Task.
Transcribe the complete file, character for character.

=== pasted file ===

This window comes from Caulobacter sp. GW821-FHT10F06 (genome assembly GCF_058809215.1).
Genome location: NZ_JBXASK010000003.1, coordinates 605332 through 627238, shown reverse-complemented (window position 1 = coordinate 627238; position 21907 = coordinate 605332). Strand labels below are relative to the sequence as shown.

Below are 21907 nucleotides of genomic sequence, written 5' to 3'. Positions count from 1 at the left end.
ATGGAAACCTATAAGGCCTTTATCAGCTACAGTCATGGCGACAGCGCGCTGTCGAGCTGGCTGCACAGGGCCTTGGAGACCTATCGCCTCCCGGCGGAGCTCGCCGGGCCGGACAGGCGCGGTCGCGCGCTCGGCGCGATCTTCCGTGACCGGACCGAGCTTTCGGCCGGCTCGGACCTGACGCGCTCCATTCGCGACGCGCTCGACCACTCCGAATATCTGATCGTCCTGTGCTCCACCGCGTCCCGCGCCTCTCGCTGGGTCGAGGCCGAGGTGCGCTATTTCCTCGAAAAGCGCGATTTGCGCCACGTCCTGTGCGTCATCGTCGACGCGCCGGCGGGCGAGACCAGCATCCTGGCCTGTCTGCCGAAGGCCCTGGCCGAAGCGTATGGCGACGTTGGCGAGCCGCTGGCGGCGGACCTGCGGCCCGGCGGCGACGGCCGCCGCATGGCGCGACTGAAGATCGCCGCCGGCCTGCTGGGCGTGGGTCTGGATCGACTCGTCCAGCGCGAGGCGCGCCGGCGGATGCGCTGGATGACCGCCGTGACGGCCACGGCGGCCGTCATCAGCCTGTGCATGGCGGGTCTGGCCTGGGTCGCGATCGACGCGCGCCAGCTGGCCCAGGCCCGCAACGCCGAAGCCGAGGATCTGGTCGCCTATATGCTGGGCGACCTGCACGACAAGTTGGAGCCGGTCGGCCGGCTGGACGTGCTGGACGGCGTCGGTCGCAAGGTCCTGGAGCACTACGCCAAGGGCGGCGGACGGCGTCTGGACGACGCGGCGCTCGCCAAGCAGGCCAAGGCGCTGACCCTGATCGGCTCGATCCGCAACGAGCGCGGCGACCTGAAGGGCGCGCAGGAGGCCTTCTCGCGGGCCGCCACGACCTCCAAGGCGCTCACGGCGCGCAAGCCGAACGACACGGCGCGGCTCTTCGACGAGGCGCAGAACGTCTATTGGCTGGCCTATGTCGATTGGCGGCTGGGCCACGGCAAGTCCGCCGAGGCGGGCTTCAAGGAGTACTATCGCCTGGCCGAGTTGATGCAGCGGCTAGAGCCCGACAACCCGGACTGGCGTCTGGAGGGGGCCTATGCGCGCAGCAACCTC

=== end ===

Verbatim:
This window comes from Caulobacter sp. GW821-FHT10F06 (genome assembly GCF_058809215.1).
Genome location: NZ_JBXASK010000003.1, coordinates 605332 through 627238, shown reverse-complemented (window position 1 = coordinate 627238; position 21907 = coordinate 605332). Strand labels below are relative to the sequence as shown.

Below are 21907 nucleotides of genomic sequence, written 5' to 3'. Positions count from 1 at the left end.
ATGGAAACCTATAAGGCCTTTATCAGCTACAGTCATGGCGACAGCGCGCTGTCGAGCTGGCTGCACAGGGCCTTGGAGACCTATCGCCTCCCGGCGGAGCTCGCCGGGCCGGACAGGCGCGGTCGCGCGCTCGGCGCGATCTTCCGTGACCGGACCGAGCTTTCGGCCGGCTCGGACCTGACGCGCTCCATTCGCGACGCGCTCGACCACTCCGAATATCTGATCGTCCTGTGCTCCACCGCGTCCCGCGCCTCTCGCTGGGTCGAGGCCGAGGTGCGCTATTTCCTCGAAAAGCGCGATTTGCGCCACGTCCTGTGCGTCATCGTCGACGCGCCGGCGGGCGAGACCAGCATCCTGGCCTGTCTGCCGAAGGCCCTGGCCGAAGCGTATGGCGACGTTGGCGAGCCGCTGGCGGCGGACCTGCGGCCCGGCGGCGACGGCCGCCGCATGGCGCGACTGAAGATCGCCGCCGGCCTGCTGGGCGTGGGTCTGGATCGACTCGTCCAGCGCGAGGCGCGCCGGCGGATGCGCTGGATGACCGCCGTGACGGCCACGGCGGCCGTCATCAGCCTGTGCATGGCGGGTCTGGCCTGGGTCGCGATCGACGCGCGCCAGCTGGCCCAGGCCCGCAACGCCGAAGCCGAGGATCTGGTCGCCTATATGCTGGGCGACCTGCACGACAAGTTGGAGCCGGTCGGCCGGCTGGACGTGCTGGACGGCGTCGGTCGCAAGGTCCTGGAGCACTACGCCAAGGGCGGCGGACGGCGTCTGGACGACGCGGCGCTCGCCAAGCAGGCCAAGGCGCTGACCCTGATCGGCTCGATCCGCAACGAGCGCGGCGACCTGAAGGGCGCGCAGGAGGCCTTCTCGCGGGCCGCCACGACCTCCAAGGCGCTCACGGCGCGCAAGCCGAACGACACGGCGCGGCTCTTCGACGAGGCGCAGAACGTCTATTGGCTGGCCTATGTCGATTGGCGGCTGGGCCACGGCAAGTCCGCCGAGGCGGGCTTCAAGGAGTACTATCGCCTGGCCGAGTTGATGCAGCGGCTAGAGCCCGACAACCCGGACTGGCGTCTGGAGGGGGCCTATGCGCGCAGCAACCTC